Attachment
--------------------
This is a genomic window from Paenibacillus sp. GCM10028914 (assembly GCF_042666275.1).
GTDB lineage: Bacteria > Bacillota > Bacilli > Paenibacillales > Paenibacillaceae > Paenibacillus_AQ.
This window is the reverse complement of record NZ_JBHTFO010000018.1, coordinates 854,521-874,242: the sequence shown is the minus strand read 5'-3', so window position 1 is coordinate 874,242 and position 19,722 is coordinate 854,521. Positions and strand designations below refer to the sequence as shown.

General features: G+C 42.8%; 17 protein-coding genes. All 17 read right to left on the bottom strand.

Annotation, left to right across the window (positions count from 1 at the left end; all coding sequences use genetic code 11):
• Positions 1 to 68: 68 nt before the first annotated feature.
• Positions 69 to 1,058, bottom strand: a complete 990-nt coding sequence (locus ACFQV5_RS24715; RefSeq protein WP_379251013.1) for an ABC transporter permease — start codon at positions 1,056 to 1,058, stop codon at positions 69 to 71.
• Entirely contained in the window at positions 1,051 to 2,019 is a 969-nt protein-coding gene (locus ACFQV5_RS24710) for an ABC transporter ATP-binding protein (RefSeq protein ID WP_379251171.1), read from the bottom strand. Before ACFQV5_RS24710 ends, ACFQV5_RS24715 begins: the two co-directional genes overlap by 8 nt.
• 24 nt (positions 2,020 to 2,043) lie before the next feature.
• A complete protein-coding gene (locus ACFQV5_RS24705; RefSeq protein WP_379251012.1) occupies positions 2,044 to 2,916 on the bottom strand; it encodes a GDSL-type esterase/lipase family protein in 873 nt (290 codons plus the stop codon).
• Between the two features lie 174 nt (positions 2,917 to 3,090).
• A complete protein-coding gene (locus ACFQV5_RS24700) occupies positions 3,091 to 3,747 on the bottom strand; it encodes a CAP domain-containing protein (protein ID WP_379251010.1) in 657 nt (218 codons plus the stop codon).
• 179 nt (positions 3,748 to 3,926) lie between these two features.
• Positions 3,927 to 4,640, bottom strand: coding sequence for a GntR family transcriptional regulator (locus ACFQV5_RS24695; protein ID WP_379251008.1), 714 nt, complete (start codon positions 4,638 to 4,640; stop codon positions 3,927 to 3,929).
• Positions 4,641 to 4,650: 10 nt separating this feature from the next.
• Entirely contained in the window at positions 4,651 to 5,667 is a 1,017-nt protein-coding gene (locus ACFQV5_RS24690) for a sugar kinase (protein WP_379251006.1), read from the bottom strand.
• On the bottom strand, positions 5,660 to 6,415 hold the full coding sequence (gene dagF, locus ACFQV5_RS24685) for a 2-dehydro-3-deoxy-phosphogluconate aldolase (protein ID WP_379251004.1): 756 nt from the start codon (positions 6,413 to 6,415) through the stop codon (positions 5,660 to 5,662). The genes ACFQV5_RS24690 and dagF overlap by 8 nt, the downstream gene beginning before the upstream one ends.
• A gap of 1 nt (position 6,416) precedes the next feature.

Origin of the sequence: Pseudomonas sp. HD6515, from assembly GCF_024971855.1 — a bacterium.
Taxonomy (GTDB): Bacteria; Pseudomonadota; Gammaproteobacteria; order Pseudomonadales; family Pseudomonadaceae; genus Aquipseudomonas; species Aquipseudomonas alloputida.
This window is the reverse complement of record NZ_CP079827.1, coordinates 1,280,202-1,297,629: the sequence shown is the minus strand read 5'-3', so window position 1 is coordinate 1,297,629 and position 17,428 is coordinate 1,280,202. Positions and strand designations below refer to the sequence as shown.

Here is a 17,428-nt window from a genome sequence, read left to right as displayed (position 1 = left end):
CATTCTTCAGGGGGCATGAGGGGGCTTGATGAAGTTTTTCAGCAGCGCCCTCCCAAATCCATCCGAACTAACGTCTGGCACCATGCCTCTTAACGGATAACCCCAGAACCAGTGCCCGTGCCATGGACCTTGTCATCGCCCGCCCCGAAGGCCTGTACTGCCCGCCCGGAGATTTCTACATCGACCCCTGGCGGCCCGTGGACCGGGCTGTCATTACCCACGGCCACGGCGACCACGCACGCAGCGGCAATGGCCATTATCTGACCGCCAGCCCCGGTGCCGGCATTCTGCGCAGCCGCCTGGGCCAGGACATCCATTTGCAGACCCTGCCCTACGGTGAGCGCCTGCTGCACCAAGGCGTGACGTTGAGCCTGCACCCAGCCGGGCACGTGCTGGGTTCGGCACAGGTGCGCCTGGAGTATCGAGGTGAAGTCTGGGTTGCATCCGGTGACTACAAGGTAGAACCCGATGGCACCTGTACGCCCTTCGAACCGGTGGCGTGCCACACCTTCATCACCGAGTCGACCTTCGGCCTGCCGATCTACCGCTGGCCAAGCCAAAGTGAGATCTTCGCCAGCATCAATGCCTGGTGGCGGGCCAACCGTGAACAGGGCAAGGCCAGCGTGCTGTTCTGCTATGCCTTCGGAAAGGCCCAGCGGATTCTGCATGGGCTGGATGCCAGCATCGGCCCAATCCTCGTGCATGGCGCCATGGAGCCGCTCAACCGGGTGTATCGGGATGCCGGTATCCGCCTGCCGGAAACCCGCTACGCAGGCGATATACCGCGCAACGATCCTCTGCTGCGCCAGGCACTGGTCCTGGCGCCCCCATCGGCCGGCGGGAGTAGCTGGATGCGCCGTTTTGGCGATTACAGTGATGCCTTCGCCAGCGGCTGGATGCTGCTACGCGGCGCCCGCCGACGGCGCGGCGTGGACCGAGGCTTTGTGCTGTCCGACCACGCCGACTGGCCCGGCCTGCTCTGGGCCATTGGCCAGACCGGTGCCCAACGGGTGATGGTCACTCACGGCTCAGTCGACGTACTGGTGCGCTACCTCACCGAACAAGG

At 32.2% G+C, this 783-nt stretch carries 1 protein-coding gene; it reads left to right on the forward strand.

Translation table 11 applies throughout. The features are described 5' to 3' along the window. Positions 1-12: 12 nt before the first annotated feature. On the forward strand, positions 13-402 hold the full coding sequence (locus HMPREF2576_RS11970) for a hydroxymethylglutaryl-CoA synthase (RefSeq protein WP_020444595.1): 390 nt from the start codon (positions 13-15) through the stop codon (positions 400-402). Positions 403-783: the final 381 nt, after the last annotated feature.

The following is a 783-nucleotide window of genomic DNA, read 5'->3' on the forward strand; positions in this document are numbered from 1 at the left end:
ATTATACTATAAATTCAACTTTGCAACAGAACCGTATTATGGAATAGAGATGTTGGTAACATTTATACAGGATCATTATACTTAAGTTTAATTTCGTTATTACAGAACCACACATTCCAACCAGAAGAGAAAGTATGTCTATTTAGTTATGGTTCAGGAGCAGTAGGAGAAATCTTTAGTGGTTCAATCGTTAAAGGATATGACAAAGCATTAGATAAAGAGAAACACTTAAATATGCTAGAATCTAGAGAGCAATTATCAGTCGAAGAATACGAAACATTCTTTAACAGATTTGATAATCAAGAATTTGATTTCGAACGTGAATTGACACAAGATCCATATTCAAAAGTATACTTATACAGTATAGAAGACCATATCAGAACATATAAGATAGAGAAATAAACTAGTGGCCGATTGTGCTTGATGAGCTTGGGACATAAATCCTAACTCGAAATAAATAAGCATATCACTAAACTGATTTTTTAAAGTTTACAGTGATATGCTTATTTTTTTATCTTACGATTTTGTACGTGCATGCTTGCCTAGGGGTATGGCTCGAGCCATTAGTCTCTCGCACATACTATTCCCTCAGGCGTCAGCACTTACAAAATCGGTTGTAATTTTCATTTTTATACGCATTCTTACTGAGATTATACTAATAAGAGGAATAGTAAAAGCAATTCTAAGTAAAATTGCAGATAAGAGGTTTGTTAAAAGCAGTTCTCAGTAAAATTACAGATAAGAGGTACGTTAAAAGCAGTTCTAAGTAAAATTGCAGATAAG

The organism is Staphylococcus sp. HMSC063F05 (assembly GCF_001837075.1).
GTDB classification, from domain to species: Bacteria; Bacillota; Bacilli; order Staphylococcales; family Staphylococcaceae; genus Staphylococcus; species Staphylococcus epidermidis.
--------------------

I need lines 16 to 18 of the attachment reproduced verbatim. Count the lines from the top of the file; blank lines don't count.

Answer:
• Entirely contained in the window at positions 4,651 to 5,667 is a 1,017-nt protein-coding gene (locus ACFQV5_RS24690) for a sugar kinase (protein WP_379251006.1), read from the bottom strand.
• On the bottom strand, positions 5,660 to 6,415 hold the full coding sequence (gene dagF, locus ACFQV5_RS24685) for a 2-dehydro-3-deoxy-phosphogluconate aldolase (protein ID WP_379251004.1): 756 nt from the start codon (positions 6,413 to 6,415) through the stop codon (positions 5,660 to 5,662). The genes ACFQV5_RS24690 and dagF overlap by 8 nt, the downstream gene beginning before the upstream one ends.
• A gap of 1 nt (position 6,416) precedes the next feature.